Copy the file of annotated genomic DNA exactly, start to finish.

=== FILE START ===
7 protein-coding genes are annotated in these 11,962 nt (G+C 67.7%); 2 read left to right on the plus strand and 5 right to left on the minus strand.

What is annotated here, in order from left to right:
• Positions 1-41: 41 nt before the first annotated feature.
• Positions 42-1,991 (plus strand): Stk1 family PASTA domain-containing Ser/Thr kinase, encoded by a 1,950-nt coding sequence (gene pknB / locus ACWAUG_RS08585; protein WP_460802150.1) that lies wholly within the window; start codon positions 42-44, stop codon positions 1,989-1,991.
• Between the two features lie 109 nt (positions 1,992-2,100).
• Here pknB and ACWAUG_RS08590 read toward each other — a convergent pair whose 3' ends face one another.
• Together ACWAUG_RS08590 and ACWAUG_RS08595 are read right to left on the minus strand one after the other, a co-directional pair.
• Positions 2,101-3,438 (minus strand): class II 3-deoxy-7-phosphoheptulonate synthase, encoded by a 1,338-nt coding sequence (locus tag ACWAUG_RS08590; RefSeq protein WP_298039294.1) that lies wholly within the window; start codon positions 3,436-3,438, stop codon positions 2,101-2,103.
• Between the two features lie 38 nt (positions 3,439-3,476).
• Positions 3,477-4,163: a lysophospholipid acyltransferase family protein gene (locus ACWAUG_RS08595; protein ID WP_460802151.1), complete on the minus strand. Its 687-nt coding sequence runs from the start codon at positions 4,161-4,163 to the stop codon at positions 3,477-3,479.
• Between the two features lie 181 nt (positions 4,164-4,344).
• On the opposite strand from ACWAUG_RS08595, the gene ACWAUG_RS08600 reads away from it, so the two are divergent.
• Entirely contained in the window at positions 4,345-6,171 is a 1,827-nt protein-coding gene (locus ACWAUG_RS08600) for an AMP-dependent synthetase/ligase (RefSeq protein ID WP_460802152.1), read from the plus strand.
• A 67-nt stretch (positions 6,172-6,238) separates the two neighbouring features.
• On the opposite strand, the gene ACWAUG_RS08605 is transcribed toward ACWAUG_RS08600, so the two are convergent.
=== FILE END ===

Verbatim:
7 protein-coding genes are annotated in these 11,962 nt (G+C 67.7%); 2 read left to right on the plus strand and 5 right to left on the minus strand.

What is annotated here, in order from left to right:
• Positions 1-41: 41 nt before the first annotated feature.
• Positions 42-1,991 (plus strand): Stk1 family PASTA domain-containing Ser/Thr kinase, encoded by a 1,950-nt coding sequence (gene pknB / locus ACWAUG_RS08585; protein WP_460802150.1) that lies wholly within the window; start codon positions 42-44, stop codon positions 1,989-1,991.
• Between the two features lie 109 nt (positions 1,992-2,100).
• Here pknB and ACWAUG_RS08590 read toward each other — a convergent pair whose 3' ends face one another.
• Together ACWAUG_RS08590 and ACWAUG_RS08595 are read right to left on the minus strand one after the other, a co-directional pair.
• Positions 2,101-3,438 (minus strand): class II 3-deoxy-7-phosphoheptulonate synthase, encoded by a 1,338-nt coding sequence (locus tag ACWAUG_RS08590; RefSeq protein WP_298039294.1) that lies wholly within the window; start codon positions 3,436-3,438, stop codon positions 2,101-2,103.
• Between the two features lie 38 nt (positions 3,439-3,476).
• Positions 3,477-4,163: a lysophospholipid acyltransferase family protein gene (locus ACWAUG_RS08595; protein ID WP_460802151.1), complete on the minus strand. Its 687-nt coding sequence runs from the start codon at positions 4,161-4,163 to the stop codon at positions 3,477-3,479.
• Between the two features lie 181 nt (positions 4,164-4,344).
• On the opposite strand from ACWAUG_RS08595, the gene ACWAUG_RS08600 reads away from it, so the two are divergent.
• Entirely contained in the window at positions 4,345-6,171 is a 1,827-nt protein-coding gene (locus ACWAUG_RS08600) for an AMP-dependent synthetase/ligase (RefSeq protein ID WP_460802152.1), read from the plus strand.
• A 67-nt stretch (positions 6,172-6,238) separates the two neighbouring features.
• On the opposite strand, the gene ACWAUG_RS08605 is transcribed toward ACWAUG_RS08600, so the two are convergent.